On 18 March, I filed a motion to dismiss The Dread Pro-Se Kimberlin’s RICO2 Kimberlin v. Team Themis, et al. nuisance lawsuit with respect to me. The Federal Rules of Civil Procedure allow for 14 days to oppose a motion. If service was by mail, and it was in this case, 3 more days are added, and if the due date is on a weekend or holiday, the due date is delayed to the next business day. TDPK’s opposition to my motion was due at close of business yesterday. As of that time, the Clerk’s Office had not received anything from Kimberlin, and there was nothing found in the overnight box this morning.

This morning, I hand delivered this letter to the Court.

I do not wish to make any further substantive public comment on my motion until the Court has ruled on it.

34 thoughts on “In Re RICO2

      • “Your honor, it’s hard to juggle my vexatious RICO suits, with my vexatious peace orders, while trying to organize slumber parties!”

      • Speaking of pollen.. allergies are so bad in Oklahoma, Junkies are trying to convert their meth back to Sudafed.

    • I ran out of gas. I… I had a flat tire. I didn’t have enough money for cab fare. My tux didn’t come back from the cleaners. An old friend came in from out of town. Someone stole my car. There was an earthquake. A terrible flood. Locusts! IT WASN’T MY FAULT, I SWEAR TO GOD!

  1. Another great moment for the firm of Dewey, Lou, Zume, & Howe, to get the firms reaction we tweeted to their spokesman – that the fearless, in your face, last man in the bar, digger of Lebanese rubble, but alas was again unfortunately unavailable for comment…

  2. A reply is not necessarily required in response to a motion to dismiss, and the court could deny the motion without a response. The lack of a response is often an indicator that the plaintiff doesn’t really have a response to the motion; or maybe the plaintiff feels that the case is strong enough that a motion is not warranted.

    The litigators I’ve worked with are nervous to let a motion go through without at least some response. Although that might have more to do with malpractice (and/or billing) issues.

    In this case, I’m pretty sure that Hoge’s motion has a good chance of being granted. But we’ll see.

      • I’m pretty sure that TDPK is outside the window for amending the complaint as a matter of course.

        Any further amendments would require permission from the court.

      • If the amended complaint is filed after the dismissal order is entered, then K will have to serve H again.
        BTW what is the justification for VR or JTM to pay for K’s personal legal expenses, lie filing fees, service of process, postage? The lawsuits are all personal.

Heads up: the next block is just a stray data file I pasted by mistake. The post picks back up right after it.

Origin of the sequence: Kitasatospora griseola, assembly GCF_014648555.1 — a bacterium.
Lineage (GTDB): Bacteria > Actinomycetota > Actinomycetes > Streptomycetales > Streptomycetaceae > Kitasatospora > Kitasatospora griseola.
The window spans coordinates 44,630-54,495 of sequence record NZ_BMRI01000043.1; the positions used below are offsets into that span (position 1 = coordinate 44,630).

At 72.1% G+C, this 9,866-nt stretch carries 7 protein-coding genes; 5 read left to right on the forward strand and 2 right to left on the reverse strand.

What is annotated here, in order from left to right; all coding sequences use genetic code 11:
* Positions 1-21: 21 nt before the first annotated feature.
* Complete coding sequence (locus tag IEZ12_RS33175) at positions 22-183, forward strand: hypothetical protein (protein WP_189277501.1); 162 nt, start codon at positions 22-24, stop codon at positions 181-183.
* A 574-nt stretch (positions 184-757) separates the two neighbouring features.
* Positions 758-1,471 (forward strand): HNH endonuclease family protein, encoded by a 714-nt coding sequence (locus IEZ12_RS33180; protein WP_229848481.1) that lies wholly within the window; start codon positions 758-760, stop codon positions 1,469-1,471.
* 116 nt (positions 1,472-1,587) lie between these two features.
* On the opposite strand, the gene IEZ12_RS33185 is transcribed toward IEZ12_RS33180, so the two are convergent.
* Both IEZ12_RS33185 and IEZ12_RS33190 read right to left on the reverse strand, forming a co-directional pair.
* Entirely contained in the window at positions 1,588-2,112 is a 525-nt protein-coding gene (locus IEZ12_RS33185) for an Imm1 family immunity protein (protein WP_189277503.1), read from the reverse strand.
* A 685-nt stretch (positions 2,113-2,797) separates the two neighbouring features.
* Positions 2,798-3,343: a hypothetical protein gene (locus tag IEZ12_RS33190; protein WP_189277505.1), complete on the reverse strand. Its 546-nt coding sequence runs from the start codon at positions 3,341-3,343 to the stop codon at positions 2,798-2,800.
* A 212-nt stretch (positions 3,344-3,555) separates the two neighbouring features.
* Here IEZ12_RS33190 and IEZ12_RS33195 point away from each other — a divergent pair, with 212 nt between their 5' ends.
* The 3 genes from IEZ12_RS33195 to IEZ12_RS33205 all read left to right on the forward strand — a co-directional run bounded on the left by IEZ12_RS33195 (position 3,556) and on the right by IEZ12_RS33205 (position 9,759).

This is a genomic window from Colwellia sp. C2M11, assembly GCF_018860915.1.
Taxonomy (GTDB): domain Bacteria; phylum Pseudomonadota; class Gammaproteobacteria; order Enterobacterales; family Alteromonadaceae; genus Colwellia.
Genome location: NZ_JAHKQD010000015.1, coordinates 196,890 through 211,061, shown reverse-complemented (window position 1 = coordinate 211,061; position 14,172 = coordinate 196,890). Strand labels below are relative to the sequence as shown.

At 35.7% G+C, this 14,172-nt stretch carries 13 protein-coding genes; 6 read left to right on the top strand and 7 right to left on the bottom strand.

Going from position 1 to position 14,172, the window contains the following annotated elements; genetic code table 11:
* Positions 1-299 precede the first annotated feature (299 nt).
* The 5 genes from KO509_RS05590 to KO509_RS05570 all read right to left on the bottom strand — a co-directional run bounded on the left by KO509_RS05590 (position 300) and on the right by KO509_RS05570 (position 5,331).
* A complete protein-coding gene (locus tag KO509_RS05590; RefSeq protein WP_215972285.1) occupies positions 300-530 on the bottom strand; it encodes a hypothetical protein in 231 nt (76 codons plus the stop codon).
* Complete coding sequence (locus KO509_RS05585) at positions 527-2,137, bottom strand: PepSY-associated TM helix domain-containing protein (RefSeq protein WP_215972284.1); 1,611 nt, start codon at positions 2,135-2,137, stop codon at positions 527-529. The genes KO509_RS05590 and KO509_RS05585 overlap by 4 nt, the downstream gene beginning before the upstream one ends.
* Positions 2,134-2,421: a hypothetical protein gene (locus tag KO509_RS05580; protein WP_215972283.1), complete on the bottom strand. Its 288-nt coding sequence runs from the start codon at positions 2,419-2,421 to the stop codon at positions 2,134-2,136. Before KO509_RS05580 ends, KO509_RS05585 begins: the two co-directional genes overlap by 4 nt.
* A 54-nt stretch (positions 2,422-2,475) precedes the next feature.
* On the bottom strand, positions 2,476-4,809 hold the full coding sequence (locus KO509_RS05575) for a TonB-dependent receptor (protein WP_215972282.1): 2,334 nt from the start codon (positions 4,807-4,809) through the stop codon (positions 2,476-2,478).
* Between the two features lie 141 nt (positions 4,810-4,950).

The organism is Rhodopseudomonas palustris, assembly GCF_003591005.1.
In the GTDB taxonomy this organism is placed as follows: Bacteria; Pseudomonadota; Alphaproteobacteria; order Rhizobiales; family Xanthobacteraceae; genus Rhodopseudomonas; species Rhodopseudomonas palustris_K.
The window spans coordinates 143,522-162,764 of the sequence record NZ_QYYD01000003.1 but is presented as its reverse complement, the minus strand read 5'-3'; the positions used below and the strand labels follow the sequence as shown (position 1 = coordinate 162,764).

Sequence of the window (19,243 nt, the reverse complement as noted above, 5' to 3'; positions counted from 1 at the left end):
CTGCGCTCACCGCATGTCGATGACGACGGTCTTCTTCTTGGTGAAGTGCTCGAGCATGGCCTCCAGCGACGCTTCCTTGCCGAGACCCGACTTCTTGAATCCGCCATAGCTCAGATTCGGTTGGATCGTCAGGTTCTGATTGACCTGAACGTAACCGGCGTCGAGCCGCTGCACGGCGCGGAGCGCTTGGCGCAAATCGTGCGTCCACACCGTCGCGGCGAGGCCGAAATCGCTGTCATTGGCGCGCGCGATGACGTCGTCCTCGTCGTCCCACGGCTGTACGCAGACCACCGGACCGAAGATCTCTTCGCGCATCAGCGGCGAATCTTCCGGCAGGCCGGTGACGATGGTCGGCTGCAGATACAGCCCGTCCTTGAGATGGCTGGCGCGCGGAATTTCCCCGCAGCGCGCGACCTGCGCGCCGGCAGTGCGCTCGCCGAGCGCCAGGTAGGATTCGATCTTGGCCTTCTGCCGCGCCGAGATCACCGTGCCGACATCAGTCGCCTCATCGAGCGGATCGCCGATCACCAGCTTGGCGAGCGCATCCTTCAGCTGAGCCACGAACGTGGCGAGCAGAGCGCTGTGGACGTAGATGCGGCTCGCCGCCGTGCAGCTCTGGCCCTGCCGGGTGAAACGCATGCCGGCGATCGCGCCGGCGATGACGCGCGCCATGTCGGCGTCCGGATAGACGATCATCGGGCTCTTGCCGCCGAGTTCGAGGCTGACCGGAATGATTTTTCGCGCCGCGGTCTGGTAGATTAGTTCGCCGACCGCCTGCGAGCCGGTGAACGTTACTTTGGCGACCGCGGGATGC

• Fundamentally, Brett Kimberlin is headstrong and obsessive. But, he might not be so obsessive as to try to pursue such an amended complaint. When Judge Hazel told Kimberlin that any preliminary gag order must be based on the law and have merit, Brett Kimberlin responded by defiantly declaring that he would go judge shopping for a more sympathetic jurist by filing a new action. By the luck of the draw, it turns out that that Judge was Hazel once more. He could try to amend the complaint and deal with Hazel, or, he could try his luck in the lottery with a new action.

  3. I hope your hand-delivered copy had the attachment that the Scribd edition lacks.

    Do not make me go elsewhere for my Recommended Daily Allowance of schadenfreude…

      • Oh, I see… you hand-delivered it to the court, but mailed it to Kimberlin. By not posting it here, you keep him in the dark as to the details, but he knows it’s coming. So he can sweat until he either receives his copy, or goes down to the courthouse and looks for himself.

        And considering how he plays games with service, he’s probably paranoid that he might not get it any time soon.

        But he knows it’s coming. And he can sweat about it.

        I think I can hold off on seeing it until you receive confirmation that Kimberlin has the document.

        Until then, there’s only one thing to be said:


      • Joe, I would guess that someone who files as many law suits as Kimberlin has access to Pacer and can already see it, but of course that assumes he is willing to pay the nominal costs associated with pacer – which, consequently really ought to be free… they are public records for crying out loud.

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